lesson plan

Ghosts and Spirits

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"Haunted Houses" and "Unbidden" are poems about ghosts, and like all good poetry they go beyond the clichéd images to a deeper place that connects to being human. The following lessons focus primarily on "Haunted Houses." They provide diverse students access to the poem through preparatory activities to hone their perception, a collaborative way of reading the poems and analyzing them, and post-activities to help them imagine and interpret their own "ghosts." The activities are aligned to the Common Core State Standards cited below. Adding "Unbidden" to your study is a way to see if students can transfer what they have learned from reading one poem to another with a different structure and similar theme. You can look at it as a form of assessment.

In order to account for diverse learners, you should look at the activities as suggestions from which you can choose in order help all your students learn. You can choose one warm-up or several. The same is true for pre- and post-activities. Happy Halloween!


Literature Common Core Standards Addressed in These Activities

Reading, Key Ideas and Details:
CCSS.ELA-Literacy.RL.9-10.2
CCSS.ELA-Literacy. RL.9-10.4

Writing, Text Types and Purposes:
CCSS. ELA-Literacy. W.9-10.3d

Speaking and Listening, Comprehension and Collaboration:
CCSS.ELA-Literacy.SL.9-10.1c
CCSS.ELA-Literacy.SL.9-10.1d


 
Studying "Haunted Houses" by William Wadsworth Longfellow

Objectives:

  1. To understand the word choices used in a poem and how they contribute to its meaning
  2. To determine the meaning of a poem through a synthesis of multiple perspectives

Pre-Activities:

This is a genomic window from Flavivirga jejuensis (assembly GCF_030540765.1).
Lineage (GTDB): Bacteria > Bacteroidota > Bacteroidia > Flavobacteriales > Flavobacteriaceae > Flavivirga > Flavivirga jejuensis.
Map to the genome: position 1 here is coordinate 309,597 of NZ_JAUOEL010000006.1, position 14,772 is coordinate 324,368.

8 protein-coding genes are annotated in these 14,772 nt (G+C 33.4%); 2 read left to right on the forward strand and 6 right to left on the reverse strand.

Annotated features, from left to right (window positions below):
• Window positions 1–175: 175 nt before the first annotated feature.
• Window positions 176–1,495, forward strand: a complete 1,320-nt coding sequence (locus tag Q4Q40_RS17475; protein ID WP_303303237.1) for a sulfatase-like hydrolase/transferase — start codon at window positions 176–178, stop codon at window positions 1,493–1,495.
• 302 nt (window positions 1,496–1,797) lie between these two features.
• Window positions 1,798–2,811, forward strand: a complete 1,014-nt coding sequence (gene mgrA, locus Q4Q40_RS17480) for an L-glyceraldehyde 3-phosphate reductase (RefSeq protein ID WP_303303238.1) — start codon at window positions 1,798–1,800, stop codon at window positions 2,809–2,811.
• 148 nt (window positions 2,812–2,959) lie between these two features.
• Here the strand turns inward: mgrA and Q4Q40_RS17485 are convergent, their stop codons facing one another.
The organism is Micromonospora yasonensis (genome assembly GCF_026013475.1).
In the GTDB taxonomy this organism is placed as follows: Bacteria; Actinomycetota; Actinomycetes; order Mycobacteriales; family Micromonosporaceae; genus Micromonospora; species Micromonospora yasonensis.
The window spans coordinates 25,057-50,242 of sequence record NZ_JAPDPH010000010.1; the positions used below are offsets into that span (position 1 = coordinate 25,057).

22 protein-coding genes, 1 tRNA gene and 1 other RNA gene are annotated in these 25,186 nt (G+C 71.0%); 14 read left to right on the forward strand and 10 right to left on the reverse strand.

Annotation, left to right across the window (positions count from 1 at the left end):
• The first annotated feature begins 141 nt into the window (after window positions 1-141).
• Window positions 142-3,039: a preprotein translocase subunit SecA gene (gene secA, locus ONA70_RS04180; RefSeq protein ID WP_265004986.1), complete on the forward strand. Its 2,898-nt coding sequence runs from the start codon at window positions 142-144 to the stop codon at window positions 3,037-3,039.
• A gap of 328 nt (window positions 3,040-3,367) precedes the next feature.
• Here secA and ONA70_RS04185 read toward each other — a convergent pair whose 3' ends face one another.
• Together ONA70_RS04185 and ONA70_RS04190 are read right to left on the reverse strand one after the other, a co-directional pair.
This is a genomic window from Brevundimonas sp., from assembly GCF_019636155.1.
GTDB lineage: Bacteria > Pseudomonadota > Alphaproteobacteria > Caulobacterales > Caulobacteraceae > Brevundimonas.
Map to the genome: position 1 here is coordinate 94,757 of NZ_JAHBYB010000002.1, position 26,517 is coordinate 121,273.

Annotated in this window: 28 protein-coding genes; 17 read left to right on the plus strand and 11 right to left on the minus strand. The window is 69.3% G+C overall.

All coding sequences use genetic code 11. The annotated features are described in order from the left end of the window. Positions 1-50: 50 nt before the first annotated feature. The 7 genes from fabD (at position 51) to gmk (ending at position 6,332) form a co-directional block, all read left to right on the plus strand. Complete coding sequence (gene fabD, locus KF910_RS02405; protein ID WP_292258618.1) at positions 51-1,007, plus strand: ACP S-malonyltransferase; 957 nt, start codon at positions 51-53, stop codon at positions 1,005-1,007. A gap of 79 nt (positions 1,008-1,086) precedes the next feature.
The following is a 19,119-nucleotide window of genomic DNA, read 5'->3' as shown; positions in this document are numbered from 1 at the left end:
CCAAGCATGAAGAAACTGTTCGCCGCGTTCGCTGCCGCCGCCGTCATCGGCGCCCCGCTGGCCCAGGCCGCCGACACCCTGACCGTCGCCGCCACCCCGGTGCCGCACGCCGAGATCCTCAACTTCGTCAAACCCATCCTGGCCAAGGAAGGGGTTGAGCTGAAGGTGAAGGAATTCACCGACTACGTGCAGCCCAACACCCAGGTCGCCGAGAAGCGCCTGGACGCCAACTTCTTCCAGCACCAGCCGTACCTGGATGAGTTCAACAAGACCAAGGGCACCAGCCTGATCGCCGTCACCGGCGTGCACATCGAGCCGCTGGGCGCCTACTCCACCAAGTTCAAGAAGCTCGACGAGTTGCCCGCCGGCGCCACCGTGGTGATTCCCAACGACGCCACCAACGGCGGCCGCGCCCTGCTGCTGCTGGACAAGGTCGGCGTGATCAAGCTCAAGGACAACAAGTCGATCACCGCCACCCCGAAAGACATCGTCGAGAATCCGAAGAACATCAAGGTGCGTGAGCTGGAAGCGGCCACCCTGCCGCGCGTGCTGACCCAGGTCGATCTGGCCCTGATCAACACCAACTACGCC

Whole Class Warm-up:

  • On a piece of paper, or in their journals, ask your students to write their associations with the words “haunted” and “ghosts.”
  • Ask them to draw lines that look like the path a ghost might take, or move their hands in that kind of path.
  • What sounds do ghosts make?
  • Ask them to write words they would use to describe their lines, gestures, or sounds and add them to their list of associations
  • Call on a few students who want to share their lines, or hand gestures on the board
  • Ask some to share their sounds
  • Ask the class what they see in the students lines and gestures
  • What do they hear in the sounds?
  • Write these descriptions on the board for all to see
  • Ask for their examples of associations with the words “haunted” and “ghosts”
  • Ask students to add to their own list of words and associations from the new ones on the board

Reading the Poem:

Small group activity:

  • Ask each group to pick a recorder/reporter and a facilitator who will make sure each person in the group speaks
  • The facilitator asks
    • One person to read the poem out loud for the group
    • Another person to read the poem out loud
    • What jumps out at you in the poem? What do you see?
    • What do you hear? Are there rhymes? Are there repeating sounds?
    • What connections/associations does the poet make?